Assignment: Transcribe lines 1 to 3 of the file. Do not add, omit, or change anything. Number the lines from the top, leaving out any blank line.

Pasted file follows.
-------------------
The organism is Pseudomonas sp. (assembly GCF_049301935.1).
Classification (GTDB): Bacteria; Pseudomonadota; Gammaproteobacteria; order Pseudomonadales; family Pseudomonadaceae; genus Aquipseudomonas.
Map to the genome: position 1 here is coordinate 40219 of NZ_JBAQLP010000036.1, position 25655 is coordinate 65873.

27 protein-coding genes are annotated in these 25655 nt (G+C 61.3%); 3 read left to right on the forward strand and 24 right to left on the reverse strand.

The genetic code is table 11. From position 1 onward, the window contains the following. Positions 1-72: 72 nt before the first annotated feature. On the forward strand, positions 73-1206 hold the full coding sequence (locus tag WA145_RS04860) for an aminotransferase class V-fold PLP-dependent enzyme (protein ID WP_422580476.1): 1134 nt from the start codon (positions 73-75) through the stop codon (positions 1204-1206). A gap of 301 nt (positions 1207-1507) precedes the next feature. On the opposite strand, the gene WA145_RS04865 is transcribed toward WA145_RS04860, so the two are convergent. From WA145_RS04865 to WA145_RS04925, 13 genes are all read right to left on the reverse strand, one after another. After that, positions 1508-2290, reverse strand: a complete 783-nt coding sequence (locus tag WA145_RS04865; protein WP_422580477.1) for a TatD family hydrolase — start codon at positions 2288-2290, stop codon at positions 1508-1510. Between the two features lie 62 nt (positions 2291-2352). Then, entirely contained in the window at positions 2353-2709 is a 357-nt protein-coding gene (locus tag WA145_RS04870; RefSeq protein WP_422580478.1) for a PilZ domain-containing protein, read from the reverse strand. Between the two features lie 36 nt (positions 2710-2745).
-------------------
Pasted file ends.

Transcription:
The organism is Pseudomonas sp. (assembly GCF_049301935.1).
Classification (GTDB): Bacteria; Pseudomonadota; Gammaproteobacteria; order Pseudomonadales; family Pseudomonadaceae; genus Aquipseudomonas.
Map to the genome: position 1 here is coordinate 40219 of NZ_JBAQLP010000036.1, position 25655 is coordinate 65873.